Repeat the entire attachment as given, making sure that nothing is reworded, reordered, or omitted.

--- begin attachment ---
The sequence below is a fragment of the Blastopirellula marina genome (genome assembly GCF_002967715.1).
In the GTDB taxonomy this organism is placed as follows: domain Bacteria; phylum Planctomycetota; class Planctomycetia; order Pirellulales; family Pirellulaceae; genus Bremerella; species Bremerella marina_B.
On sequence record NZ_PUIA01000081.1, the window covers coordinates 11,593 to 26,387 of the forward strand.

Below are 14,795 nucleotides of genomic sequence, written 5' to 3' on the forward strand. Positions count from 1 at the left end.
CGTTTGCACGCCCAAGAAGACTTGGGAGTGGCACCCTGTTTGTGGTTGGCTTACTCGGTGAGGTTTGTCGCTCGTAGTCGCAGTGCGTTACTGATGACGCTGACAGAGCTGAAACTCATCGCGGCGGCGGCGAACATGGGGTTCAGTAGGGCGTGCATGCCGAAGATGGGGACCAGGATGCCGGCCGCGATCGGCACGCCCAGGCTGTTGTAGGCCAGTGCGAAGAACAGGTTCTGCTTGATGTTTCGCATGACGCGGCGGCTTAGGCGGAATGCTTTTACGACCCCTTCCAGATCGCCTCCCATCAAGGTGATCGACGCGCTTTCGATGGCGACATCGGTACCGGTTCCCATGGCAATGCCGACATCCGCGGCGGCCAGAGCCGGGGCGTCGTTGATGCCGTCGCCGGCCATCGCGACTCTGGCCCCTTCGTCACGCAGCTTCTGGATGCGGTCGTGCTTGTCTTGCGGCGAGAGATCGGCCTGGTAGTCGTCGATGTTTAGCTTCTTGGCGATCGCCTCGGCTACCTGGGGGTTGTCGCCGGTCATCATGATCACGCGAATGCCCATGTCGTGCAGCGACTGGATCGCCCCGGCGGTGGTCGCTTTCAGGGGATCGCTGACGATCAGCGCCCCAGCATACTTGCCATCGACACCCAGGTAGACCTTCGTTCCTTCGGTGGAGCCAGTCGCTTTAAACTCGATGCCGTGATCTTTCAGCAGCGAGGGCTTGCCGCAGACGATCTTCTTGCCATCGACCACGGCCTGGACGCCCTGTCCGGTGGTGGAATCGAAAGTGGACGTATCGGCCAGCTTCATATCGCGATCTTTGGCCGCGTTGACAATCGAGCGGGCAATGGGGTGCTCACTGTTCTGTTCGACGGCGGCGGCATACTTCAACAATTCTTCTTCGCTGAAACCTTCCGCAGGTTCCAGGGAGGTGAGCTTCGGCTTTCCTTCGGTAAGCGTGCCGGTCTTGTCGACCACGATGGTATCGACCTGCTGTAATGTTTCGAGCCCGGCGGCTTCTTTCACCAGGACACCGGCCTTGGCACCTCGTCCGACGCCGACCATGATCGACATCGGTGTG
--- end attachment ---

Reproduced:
The sequence below is a fragment of the Blastopirellula marina genome (genome assembly GCF_002967715.1).
In the GTDB taxonomy this organism is placed as follows: domain Bacteria; phylum Planctomycetota; class Planctomycetia; order Pirellulales; family Pirellulaceae; genus Bremerella; species Bremerella marina_B.
On sequence record NZ_PUIA01000081.1, the window covers coordinates 11,593 to 26,387 of the forward strand.

Below are 14,795 nucleotides of genomic sequence, written 5' to 3' on the forward strand. Positions count from 1 at the left end.
CGTTTGCACGCCCAAGAAGACTTGGGAGTGGCACCCTGTTTGTGGTTGGCTTACTCGGTGAGGTTTGTCGCTCGTAGTCGCAGTGCGTTACTGATGACGCTGACAGAGCTGAAACTCATCGCGGCGGCGGCGAACATGGGGTTCAGTAGGGCGTGCATGCCGAAGATGGGGACCAGGATGCCGGCCGCGATCGGCACGCCCAGGCTGTTGTAGGCCAGTGCGAAGAACAGGTTCTGCTTGATGTTTCGCATGACGCGGCGGCTTAGGCGGAATGCTTTTACGACCCCTTCCAGATCGCCTCCCATCAAGGTGATCGACGCGCTTTCGATGGCGACATCGGTACCGGTTCCCATGGCAATGCCGACATCCGCGGCGGCCAGAGCCGGGGCGTCGTTGATGCCGTCGCCGGCCATCGCGACTCTGGCCCCTTCGTCACGCAGCTTCTGGATGCGGTCGTGCTTGTCTTGCGGCGAGAGATCGGCCTGGTAGTCGTCGATGTTTAGCTTCTTGGCGATCGCCTCGGCTACCTGGGGGTTGTCGCCGGTCATCATGATCACGCGAATGCCCATGTCGTGCAGCGACTGGATCGCCCCGGCGGTGGTCGCTTTCAGGGGATCGCTGACGATCAGCGCCCCAGCATACTTGCCATCGACACCCAGGTAGACCTTCGTTCCTTCGGTGGAGCCAGTCGCTTTAAACTCGATGCCGTGATCTTTCAGCAGCGAGGGCTTGCCGCAGACGATCTTCTTGCCATCGACCACGGCCTGGACGCCCTGTCCGGTGGTGGAATCGAAAGTGGACGTATCGGCCAGCTTCATATCGCGATCTTTGGCCGCGTTGACAATCGAGCGGGCAATGGGGTGCTCACTGTTCTGTTCGACGGCGGCGGCATACTTCAACAATTCTTCTTCGCTGAAACCTTCCGCAGGTTCCAGGGAGGTGAGCTTCGGCTTTCCTTCGGTAAGCGTGCCGGTCTTGTCGACCACGATGGTATCGACCTGCTGTAATGTTTCGAGCCCGGCGGCTTCTTTCACCAGGACACCGGCCTTGGCACCTCGTCCGACGCCGACCATGATCGACATCGGTGTG